Kurt Vile, 'Wakin on a Pretty Day' (Matador)
I never know if it's waking or walking, strolling along drowsily as he does, singing in a gentle mumbly drone, thinking about his day, thinking about other people, not with them but thinking of them, accompanying himself with a refrain of agreeable yeahs that you can imagine continuing or trailing off or returning at his pleasure, like this nine-and-a-half minute amble, which I can't help but think of as a work song, since when else would you wake and walk and be preoccupied by thoughts about your day and yet do what you can to have something of your own, drag it out a little longer, keep being yourself.
José James, 'Come To My Door' (Blue Note)
Equanimity toward the one who left.
Kacey Musgraves, 'Merry Go Round' (Mercury Nashville)
It don't matter if you don't believe, is what they tell her. They, her and they, think the first time's good enough. She wants to believe that some experience, any experience, of something else is possible, but no matter where she is, which always ends up being here, anodyne transgressions are the rule, and experience is the first experience, repeated whether it's enough or not because that's all there is, like it or not; she doesn't, but there she is.
Alasdair Roberts, 'Fusion of Horizons' (Drag City)
'With misery lurking just below the surface, how can a man or woman flourish?'
94 East, 'If You See Me', from Purple Snow: Forecasting the Minneapolis Sound (Numero Group)
A rewrite of 'Walk On By' that replaces anguish with advice: 'don't say nothin', he warns her, sing-song, lightly, as if to demonstrate how going on goes.
Bob Dylan, 'New Morning (With Horn Section Overdubs)', from Another Self Portrait (1969–1971): The Bootleg Series, Vol. 10 (Columbia)
When I'm glum about there being nothing more in common between us, there's more Dylan. This is a re-do of one of his happiest songs, from his re-do of his most notorious attempt to somehow (I don't know) be who he was with, or maybe through, or because of, that common property, that trust, the fund of song from the past, and (as appalled his listeners, I guess), with sounds declared too common to count. His 'House Carpenter' confirmed me more, after I had been stunned by Sub Rosa's version a few years ago without realizing just how traditional it was. And the day, someday, in 'Masterpiece' when everything's gonna be different, is my sad and daily wish. But I'm buoyed by horns and New Morning is a private favorite (a domestic Dylan and simple songs after Nashville Skyline reminding me of months with K., the soundtrack familiarity of 'Man in Me' reintegrating my college years with present life, the gratuitous cheer of the whole album a boon to me upon its 2009 reissue, one more piece to stumble upon, a little bit of the world still new to me).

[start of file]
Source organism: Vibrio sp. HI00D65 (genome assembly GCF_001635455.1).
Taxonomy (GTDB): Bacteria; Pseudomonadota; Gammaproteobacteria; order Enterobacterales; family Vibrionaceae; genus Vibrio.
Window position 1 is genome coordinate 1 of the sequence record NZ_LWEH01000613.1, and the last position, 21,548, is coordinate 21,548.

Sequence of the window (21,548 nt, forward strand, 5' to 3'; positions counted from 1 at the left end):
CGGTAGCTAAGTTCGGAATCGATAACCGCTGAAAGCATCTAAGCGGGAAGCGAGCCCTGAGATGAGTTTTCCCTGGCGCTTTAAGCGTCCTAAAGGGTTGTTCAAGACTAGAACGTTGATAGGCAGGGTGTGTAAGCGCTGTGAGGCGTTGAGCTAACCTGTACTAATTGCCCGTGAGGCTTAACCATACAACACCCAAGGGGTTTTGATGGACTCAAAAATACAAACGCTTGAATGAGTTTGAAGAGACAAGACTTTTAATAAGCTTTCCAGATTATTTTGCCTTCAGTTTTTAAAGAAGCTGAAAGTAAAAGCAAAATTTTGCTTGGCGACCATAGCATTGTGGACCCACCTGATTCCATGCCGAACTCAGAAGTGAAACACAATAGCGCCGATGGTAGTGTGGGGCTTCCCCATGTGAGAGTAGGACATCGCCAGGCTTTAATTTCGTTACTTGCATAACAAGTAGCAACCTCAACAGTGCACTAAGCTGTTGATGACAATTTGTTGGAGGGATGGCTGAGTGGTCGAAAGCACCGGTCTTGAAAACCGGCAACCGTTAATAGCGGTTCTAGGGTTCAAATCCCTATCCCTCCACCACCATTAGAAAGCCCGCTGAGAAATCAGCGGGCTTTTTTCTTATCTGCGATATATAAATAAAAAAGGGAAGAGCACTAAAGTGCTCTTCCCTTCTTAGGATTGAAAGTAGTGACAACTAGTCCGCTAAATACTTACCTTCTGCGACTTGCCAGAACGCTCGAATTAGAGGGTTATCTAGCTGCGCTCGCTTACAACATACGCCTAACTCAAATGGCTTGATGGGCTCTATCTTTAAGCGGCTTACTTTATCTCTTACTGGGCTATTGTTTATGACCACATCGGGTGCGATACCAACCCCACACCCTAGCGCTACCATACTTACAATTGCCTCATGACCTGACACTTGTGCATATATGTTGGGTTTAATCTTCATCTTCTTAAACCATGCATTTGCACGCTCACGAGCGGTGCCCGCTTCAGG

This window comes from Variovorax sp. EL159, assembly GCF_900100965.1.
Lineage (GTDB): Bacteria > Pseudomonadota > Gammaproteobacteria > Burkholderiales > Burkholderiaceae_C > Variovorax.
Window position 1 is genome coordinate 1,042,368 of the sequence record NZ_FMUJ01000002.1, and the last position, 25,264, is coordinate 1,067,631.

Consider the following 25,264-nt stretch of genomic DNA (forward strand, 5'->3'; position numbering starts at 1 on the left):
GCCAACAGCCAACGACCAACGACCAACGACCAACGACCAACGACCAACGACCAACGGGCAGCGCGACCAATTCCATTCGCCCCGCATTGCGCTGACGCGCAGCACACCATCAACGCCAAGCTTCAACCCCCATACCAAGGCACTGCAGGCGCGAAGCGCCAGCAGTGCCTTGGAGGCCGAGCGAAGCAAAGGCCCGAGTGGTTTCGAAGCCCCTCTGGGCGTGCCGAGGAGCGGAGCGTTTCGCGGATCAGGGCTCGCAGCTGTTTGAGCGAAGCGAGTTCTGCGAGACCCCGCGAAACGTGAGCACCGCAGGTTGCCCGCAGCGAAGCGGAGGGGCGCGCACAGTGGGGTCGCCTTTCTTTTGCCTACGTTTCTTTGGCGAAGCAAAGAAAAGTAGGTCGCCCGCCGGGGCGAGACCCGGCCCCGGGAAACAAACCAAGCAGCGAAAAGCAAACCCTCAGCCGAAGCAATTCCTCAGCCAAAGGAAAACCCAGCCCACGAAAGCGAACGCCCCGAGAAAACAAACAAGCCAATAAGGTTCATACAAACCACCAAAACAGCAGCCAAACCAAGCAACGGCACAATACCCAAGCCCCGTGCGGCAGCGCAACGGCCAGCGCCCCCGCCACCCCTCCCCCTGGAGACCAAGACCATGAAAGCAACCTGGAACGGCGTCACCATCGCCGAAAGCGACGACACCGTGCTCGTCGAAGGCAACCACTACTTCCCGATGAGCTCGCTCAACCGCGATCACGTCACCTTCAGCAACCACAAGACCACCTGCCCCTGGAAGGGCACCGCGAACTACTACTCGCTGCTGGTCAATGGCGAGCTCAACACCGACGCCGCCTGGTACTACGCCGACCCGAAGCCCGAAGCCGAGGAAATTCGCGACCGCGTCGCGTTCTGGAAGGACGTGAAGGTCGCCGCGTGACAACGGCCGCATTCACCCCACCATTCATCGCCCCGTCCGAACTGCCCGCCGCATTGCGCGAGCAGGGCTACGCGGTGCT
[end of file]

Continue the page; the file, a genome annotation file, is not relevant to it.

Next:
Chance The Rapper, Acid Rap (self-released)
'During the days it's pretty dark a lot.' Some records just humble you with their assuredness, the scope of their humanity. They take in, take up, so much that you marvel at the ease with which they make it theirs.
Laura Marling, Once I Was an Eagle (Virgin)
I'm not always so patient with the private mythologies of the folk singers I've had more and more time for in the last several years, and it seems like Marling has been forming and shedding myths and metaphors faster than I can follow since her precocious debut, but it's gotten to the point where she can sing words like 'I' and 'know' and 'you' and mean them, re-mean them, like a ninth-Elegy 'house' or 'tree' or like Creeley's little columns of pronouns or like Cavell's Emersonian attempts at the retrieval of each and every word in the language. Really, that much? I don't know, but when someone still so young can do it, and you can hear her doing it—here, through a dramatization of self and of the singer as songwriter, practically a living cycle of experience into music and words and back again, taking romances and conquests and Dylan legends and her own past glooms and treating them all as something to be used, to keep going with—it makes you hear again the point of saying, singing, making, of putting yourself at stake in what you do.
Magic Circle, 'Winter Light' (Armageddon Shop)
Since Heraclitus and since Thoreau I've become more aware of the sun. I can't always make out what Brendan Ratigan sings but every 'fiery circle in the sky' I catch convinces me of something, intensifies experiences dim and bright of my own in which things bled together, in which moods weighed so heavily upon me that days, weeks, went by.
'Well, anyway, second of all, you've got to respect other people's right to also have a message themselves. Myself, what I'm going to do is rent Town Hall and put about 30 Western Union boys on the bill. I mean, then there'll really be some messages. People will be able to come and hear more messages than they've ever heard before in their life.'